Dwayne Johnson flexes his muscles in the sequel/reboot of the Jumanji story
Twenty years after the events of the first film, the infamous board game has evolved into a video game and while cleaning out a school’s basement serving detention, four teenagers find it and get sucked into the same jungle setting that Alan Parrish was trapped in all those years ago. Becoming their avatars inside the game, the team soon discover that the only way to escape is to finish the Jumanji adventure.
When Sony Pictures announced a sequel/reboot of the Jumanji adventure, the news was met with a mixed response. The original Jumanji, starring screen legend, the late Robin Williams, was an exciting thrill ride of jungle mayhem as the ancient board game exposed our world to the magic held within its mystical crystal. As the players rolled the dice, more and more jungle creatures escaped from the game and shattered the peaceful surrounding of suburban America.
The movie established itself as a fan favourite and boasts a cult following in the wake of Robin Williams’ passing. Nevertheless, Sony pressed ahead with the soft reboot/sequel and amassed an all star cast to accept the challenge and venture back into the realm of Jumanji. Boasting the acting talents of Dwayne Johnson, Karen Gillan, Jack Black and Kevin Hart, Sony set their stall out early and promised to deliver a fresh, action packed take on the property, and for all intents and purposes they almost succeeded.
In recent times, Sony Pictures have demonstrated the knack of unintentionally eroding their established properties with Spider-Man and Ghostbusters amongst their notable failures and with Jumanji, they have at least stemmed the tide. Jumanji: Welcome to the Jungle is a fun romp that stays true to concept of the original movie but evolves from its traditional board game format into the medium of console gaming. We practically pick up where we left off in 1996, where the game was discarded and washed up on a beach to be discovered by the next would be player.
In the finest tradition of the original, the discoverer was consumed by the game and trapped within the mystical world of Jumanji, until such time that someone finished the game. Fast forward twenty years, and we arrive in modern suburban America and meet four typical teenagers, all of whom are fully versed in the urban legend of the missing player. For one reason or another, they find themselves in detention, their punishment to clear out one of the schools’ dusty storage compartments, and its there, in one of the many donation boxes they find an old games console. Curiosity leads to gameplay, and soon, they are zapped into the game where they readily become the avatars they chose on the game menu.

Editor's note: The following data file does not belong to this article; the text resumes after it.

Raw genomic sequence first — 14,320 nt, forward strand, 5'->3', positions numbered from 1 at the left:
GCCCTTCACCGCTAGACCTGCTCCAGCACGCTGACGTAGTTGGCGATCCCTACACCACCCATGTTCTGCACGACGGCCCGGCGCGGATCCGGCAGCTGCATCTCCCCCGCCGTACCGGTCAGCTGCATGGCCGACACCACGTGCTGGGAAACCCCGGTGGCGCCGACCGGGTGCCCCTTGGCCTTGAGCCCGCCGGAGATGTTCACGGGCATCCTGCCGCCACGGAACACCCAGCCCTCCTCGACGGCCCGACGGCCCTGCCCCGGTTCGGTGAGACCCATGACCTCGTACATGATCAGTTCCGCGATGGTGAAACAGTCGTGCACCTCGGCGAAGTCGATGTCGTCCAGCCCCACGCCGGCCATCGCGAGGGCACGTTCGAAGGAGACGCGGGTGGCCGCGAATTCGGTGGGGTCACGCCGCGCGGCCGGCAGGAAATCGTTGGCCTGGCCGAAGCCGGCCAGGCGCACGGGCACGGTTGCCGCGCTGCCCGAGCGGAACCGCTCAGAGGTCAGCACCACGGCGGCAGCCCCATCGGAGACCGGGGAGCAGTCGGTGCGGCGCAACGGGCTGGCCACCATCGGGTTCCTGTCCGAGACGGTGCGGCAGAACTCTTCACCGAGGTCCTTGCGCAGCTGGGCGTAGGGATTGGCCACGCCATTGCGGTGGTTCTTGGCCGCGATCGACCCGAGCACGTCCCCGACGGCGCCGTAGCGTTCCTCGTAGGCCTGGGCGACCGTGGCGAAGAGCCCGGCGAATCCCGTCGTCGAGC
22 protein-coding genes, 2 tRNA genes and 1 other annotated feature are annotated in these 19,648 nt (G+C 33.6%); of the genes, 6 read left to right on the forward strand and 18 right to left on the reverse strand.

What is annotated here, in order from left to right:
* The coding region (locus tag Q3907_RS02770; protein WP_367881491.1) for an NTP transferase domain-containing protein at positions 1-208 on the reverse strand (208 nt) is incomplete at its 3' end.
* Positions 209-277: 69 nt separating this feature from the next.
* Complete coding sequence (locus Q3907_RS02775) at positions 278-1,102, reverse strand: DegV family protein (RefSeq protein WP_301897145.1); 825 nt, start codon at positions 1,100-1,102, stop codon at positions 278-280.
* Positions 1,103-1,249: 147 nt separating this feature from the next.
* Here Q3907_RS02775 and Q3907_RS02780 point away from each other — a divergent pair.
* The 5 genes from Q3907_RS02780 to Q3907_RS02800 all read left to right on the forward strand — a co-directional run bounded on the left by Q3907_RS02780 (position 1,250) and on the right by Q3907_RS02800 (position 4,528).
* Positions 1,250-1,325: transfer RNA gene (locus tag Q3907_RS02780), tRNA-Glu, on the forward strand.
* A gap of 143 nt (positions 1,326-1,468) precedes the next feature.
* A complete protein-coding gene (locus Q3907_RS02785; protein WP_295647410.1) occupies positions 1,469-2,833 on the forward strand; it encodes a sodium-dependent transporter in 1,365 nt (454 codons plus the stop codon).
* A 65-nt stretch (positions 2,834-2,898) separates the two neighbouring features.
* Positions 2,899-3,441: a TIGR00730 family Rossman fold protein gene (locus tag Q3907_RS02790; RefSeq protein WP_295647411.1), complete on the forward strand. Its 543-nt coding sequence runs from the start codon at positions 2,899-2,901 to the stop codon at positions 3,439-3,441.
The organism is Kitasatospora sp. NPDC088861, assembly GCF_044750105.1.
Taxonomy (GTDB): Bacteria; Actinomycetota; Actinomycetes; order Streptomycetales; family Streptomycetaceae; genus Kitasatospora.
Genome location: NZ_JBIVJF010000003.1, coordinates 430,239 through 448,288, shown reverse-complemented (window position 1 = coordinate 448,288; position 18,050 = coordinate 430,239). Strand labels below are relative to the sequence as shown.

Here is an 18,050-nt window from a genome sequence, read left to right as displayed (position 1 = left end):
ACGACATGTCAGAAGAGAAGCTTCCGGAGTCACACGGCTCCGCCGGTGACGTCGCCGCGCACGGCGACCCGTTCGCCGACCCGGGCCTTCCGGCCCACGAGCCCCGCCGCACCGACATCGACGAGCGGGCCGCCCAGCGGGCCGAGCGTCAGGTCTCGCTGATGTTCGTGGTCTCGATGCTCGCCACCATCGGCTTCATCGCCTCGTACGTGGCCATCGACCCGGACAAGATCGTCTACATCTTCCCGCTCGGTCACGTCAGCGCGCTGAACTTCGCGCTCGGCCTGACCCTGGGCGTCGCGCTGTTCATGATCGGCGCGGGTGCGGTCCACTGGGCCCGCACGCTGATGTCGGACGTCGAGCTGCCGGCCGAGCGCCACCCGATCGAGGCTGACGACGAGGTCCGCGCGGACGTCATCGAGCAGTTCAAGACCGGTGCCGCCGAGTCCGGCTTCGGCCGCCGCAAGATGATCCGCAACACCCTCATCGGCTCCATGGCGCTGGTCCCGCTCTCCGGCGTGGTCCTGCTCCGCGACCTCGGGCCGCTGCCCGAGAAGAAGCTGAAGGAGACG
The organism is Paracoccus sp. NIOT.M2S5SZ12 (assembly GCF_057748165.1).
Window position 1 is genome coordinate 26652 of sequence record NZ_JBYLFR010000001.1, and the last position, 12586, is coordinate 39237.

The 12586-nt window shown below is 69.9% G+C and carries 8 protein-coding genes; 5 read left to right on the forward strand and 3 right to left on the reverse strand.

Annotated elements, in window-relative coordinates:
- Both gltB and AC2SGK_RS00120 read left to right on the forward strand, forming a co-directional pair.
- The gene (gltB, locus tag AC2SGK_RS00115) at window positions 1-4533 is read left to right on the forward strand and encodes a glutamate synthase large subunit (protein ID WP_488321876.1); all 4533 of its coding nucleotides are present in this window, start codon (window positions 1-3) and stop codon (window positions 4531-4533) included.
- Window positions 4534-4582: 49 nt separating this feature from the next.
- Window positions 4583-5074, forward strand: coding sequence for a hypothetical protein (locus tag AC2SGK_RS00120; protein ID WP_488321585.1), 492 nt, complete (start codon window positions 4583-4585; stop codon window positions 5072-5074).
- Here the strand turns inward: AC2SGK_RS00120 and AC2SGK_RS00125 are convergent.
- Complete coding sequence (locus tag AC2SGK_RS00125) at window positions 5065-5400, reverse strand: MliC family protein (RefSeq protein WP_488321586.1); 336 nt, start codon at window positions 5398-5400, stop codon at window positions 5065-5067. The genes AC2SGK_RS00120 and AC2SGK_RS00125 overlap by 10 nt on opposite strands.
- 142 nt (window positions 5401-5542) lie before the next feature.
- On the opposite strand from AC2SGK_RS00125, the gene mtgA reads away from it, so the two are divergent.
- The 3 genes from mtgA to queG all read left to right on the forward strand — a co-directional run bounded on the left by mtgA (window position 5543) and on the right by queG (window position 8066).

Enter Dwayne Johnson, Karen Gillan, Jack Black and Kevin Hart.
After coming to the realisation, they are stuck in the game, the team swiftly discover a list of certain abilities they can employ to tackle the Jumanji challenge. It is here we discover the backstory, a flashback sequence cleverly disguised as a game video sequence. Along with the team, we discover that Jumanji’s giant jaguar statue has had its all-important emerald crystal stolen. The crystal is the key to Jumanji’s power and must be restored for them to escape the game and set things back to normality.
The team must band together and combine their abilities to survive Jumanji and escape back to the real world…
What follows is a mindless adventure of over-elaborate set pieces, over reliant on cheap sexually charged jokes that will tickle teenagers across the world but will leave the seasoned cinema goer bemoaning its lack of depth. Dwayne Johnson embraces his role as Dr. Smolder Bravestone, but has very little to do beyond flex, glare and punch a few disposable in game minions. Kevin Hart adds another notch to his long line of carboard, forgettable characters with Franklin “Moose” Finbar and offers very little beyond an irritating, token sidekick.